Seriousness of purpose does not always require heaviness of manner. That's a statement from Soren Kirkegaard. That is to say, we can be light on our feet and have a good sense of humour and still be serious about what we are doing. We don't have to look like lonesome half dead dorks, or as if we're going to break out into tears all the time, simply because what we're dealing with is extremely important. In fact it takes something extremely important to launch a sense of humour. It is inevitable then if you are serious about preaching there are some things that are going to be funny. Laughter is not a denial of, but a celebration of what we are doing.

Whoever does not study has already broken the first and greatest commandment; "you shall love the Lord your God with all your ... mind". Paul took the accusation that he preached other people's sermons very seriously when the churches of Galatia said "He gets his sermons from down in Jerusalem from the apostles". He was enraged. He said, "You can say anything about me, you can say I'm dull, not interesting, poorly groomed, have a bad voice, poor organisationally, no public presence at all, but don't say that I did not prepare my own sermon". "I", he said, "have seen the Lord". Our experience of Jesus Christ is the authorisation of our sermons, and if we have been called to preach, God will give us help in knowing what and how to speak. And if a church has asked us to preach do they not expect us to give them something designed and shaped for them?

Unless the Holy Spirit is in our preaching our preaching is powerless. We know this to be true. It is not wise, however, to spend a lot of time trying to figure out what part the preacher did and what part the Holy Spirit did. We work as though everything depended on our effort, we pray as though it all depended on God, but I don't know any formulae by which to say I did this and the Holy Spirit did that. Just give it all to the Holy Spirit.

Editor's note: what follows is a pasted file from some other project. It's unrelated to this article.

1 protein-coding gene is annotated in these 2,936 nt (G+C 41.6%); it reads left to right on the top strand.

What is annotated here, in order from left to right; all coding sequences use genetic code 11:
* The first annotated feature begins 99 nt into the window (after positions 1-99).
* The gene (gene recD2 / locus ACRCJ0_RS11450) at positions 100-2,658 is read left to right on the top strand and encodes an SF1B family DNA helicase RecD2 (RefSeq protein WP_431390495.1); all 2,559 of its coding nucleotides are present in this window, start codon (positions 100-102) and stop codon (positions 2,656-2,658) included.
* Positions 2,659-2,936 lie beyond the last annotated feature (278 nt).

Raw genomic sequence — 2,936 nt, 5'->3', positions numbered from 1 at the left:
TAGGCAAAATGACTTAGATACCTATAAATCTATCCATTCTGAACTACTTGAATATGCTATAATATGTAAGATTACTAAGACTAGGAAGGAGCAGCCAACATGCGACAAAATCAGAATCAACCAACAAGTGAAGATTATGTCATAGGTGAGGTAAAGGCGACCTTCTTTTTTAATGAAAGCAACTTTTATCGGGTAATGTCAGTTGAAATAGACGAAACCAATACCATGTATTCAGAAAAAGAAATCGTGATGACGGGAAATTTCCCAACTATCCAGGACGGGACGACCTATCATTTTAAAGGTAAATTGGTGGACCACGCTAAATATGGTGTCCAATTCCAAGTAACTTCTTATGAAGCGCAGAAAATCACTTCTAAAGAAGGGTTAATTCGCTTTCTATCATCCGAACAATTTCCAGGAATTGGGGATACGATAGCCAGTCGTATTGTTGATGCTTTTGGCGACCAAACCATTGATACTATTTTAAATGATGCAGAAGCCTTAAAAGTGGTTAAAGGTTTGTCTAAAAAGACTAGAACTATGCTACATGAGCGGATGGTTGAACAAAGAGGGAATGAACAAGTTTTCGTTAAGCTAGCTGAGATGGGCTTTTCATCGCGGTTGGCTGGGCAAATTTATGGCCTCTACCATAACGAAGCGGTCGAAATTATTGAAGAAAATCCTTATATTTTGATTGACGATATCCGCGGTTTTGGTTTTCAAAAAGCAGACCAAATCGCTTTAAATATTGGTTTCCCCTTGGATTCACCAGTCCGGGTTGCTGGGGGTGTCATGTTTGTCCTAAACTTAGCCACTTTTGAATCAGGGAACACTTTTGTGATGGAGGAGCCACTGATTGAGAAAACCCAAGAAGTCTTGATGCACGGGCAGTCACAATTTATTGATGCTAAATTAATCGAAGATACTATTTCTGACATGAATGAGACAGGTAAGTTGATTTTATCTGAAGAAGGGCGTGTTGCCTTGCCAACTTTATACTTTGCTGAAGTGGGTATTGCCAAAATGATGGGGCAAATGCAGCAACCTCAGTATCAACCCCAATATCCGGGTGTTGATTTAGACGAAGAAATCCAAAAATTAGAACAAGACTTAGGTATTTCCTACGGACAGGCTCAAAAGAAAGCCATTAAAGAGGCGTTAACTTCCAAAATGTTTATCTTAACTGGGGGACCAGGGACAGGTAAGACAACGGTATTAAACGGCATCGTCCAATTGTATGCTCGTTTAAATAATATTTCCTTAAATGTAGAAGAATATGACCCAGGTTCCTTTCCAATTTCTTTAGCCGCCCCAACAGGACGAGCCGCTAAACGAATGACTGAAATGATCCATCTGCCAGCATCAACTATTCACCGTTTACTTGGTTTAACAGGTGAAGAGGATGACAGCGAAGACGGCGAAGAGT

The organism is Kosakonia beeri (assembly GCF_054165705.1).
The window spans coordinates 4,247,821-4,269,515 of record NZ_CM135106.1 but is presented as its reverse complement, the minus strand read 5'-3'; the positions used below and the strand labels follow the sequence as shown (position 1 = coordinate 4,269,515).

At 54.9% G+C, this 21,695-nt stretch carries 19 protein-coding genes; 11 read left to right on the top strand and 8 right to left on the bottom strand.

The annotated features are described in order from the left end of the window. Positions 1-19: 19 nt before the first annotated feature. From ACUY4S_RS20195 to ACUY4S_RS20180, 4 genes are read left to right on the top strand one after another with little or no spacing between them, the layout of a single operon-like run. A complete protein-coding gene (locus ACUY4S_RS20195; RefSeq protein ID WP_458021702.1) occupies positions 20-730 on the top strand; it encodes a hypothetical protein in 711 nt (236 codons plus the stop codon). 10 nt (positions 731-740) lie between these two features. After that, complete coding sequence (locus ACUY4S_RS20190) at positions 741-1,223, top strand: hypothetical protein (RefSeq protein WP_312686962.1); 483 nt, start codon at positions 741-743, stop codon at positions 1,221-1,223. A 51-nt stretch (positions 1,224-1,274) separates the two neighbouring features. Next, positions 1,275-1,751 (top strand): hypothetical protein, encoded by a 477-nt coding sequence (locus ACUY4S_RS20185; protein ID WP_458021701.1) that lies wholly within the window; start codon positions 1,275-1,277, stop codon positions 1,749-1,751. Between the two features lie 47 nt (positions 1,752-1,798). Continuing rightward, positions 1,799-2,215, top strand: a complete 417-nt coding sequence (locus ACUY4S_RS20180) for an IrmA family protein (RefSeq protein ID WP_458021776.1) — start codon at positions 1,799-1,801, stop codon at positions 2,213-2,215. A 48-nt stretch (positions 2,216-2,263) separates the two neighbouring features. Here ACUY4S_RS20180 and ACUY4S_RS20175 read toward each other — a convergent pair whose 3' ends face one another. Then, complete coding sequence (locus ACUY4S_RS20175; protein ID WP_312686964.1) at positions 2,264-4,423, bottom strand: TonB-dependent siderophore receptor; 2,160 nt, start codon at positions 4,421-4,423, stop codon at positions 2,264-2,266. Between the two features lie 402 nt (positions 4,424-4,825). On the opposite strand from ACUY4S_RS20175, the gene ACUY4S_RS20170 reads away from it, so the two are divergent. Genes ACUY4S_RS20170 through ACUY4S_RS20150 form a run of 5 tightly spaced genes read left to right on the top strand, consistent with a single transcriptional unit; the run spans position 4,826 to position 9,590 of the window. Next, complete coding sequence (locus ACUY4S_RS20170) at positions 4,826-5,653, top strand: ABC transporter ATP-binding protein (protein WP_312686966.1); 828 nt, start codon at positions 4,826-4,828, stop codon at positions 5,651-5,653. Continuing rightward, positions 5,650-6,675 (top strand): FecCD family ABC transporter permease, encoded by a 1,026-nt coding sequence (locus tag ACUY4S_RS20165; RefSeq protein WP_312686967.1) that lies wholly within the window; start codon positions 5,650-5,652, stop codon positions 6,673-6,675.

Praying and preaching are twins. It is speaking with God that authorises what we say about God. If we do not speak with God, people can tell. How easily and glibly can we share the Gospel, without sweat, agony or tears. We can just be witty and clever and dash it off. And people can tell, because the one thing people want most is that our preaching be an act of worship. Thus they have some sense of the presence of God in a way that is achieved not by lighting another candle or changing the accoutrements or lowering the lights, but through praying. Praying authorises preaching.

Fred Craddock is Emeritus Professor of Preaching and New Testament at Candler School of Theology at the University of Atlanta. He is author of a number of Bible commentaries including on The Gospel of Luke, Philippians and Hebrews.

This article is reproduced here by kind permission of Cliff College, Calver, Sheffield.

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You are reading Preaching - the Art by Fred Craddock, part of Issue 13 of Ministry Today, published in May 1998.